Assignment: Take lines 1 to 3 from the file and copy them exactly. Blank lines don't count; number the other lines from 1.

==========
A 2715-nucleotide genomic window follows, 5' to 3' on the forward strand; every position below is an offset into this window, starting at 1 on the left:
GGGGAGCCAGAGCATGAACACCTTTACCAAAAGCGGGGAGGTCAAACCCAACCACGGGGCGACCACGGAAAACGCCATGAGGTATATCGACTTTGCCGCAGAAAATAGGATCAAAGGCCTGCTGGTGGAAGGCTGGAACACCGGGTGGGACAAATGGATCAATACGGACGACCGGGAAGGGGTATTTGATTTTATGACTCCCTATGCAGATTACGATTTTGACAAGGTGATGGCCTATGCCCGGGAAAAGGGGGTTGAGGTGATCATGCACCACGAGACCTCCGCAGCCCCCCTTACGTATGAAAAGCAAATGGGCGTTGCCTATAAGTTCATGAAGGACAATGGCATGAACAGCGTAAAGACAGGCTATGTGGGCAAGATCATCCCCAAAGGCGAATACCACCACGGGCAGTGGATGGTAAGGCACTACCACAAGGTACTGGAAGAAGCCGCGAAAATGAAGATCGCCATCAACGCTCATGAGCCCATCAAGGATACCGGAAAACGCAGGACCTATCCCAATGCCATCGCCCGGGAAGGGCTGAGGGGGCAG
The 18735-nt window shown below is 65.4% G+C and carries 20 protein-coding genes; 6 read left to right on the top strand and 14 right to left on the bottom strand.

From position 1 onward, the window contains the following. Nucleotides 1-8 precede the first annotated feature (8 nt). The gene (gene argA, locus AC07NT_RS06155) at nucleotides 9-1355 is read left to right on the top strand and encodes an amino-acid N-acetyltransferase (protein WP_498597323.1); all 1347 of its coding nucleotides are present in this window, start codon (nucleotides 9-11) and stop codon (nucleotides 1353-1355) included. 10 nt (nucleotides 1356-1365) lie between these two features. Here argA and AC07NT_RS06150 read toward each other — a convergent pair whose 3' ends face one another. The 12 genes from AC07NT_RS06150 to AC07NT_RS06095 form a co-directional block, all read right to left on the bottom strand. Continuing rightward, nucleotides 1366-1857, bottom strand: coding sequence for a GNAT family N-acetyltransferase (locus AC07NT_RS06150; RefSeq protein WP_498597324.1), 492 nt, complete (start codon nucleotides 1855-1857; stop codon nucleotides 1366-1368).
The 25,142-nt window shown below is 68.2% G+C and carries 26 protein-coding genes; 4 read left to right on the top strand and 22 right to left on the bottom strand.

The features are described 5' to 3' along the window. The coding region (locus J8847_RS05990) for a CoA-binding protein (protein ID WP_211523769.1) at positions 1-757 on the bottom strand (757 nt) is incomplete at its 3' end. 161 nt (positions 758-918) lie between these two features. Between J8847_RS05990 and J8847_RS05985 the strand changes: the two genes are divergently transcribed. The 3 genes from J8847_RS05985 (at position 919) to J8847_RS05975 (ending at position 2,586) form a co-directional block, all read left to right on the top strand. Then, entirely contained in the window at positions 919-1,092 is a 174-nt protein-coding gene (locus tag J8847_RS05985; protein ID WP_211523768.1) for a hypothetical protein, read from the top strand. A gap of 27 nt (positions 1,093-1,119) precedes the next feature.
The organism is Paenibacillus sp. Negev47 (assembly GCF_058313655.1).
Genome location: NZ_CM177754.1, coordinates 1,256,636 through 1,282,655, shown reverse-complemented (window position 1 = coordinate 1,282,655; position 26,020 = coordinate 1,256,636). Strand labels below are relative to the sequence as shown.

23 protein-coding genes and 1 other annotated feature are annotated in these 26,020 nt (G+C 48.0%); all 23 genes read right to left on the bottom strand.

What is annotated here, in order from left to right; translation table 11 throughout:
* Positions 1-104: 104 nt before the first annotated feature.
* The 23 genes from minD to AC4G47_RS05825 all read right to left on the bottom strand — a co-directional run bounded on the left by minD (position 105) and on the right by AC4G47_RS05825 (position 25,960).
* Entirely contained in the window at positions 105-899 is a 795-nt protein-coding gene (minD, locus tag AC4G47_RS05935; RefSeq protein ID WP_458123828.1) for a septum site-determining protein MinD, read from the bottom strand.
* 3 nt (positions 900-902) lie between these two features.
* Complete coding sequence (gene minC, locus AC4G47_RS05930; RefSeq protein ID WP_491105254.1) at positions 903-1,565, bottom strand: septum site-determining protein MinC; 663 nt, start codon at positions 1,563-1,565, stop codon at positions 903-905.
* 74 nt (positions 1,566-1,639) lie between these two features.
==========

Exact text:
A 2715-nucleotide genomic window follows, 5' to 3' on the forward strand; every position below is an offset into this window, starting at 1 on the left:
GGGGAGCCAGAGCATGAACACCTTTACCAAAAGCGGGGAGGTCAAACCCAACCACGGGGCGACCACGGAAAACGCCATGAGGTATATCGACTTTGCCGCAGAAAATAGGATCAAAGGCCTGCTGGTGGAAGGCTGGAACACCGGGTGGGACAAATGGATCAATACGGACGACCGGGAAGGGGTATTTGATTTTATGACTCCCTATGCAGATTACGATTTTGACAAGGTGATGGCCTATGCCCGGGAAAAGGGGGTTGAGGTGATCATGCACCACGAGACCTCCGCAGCCCCCCTTACGTATGAAAAGCAAATGGGCGTTGCCTATAAGTTCATGAAGGACAATGGCATGAACAGCGTAAAGACAGGCTATGTGGGCAAGATCATCCCCAAAGGCGAATACCACCACGGGCAGTGGATGGTAAGGCACTACCACAAGGTACTGGAAGAAGCCGCGAAAATGAAGATCGCCATCAACGCTCATGAGCCCATCAAGGATACCGGAAAACGCAGGACCTATCCCAATGCCATCGCCCGGGAAGGGCTGAGGGGGCAG
The 18735-nt window shown below is 65.4% G+C and carries 20 protein-coding genes; 6 read left to right on the top strand and 14 right to left on the bottom strand.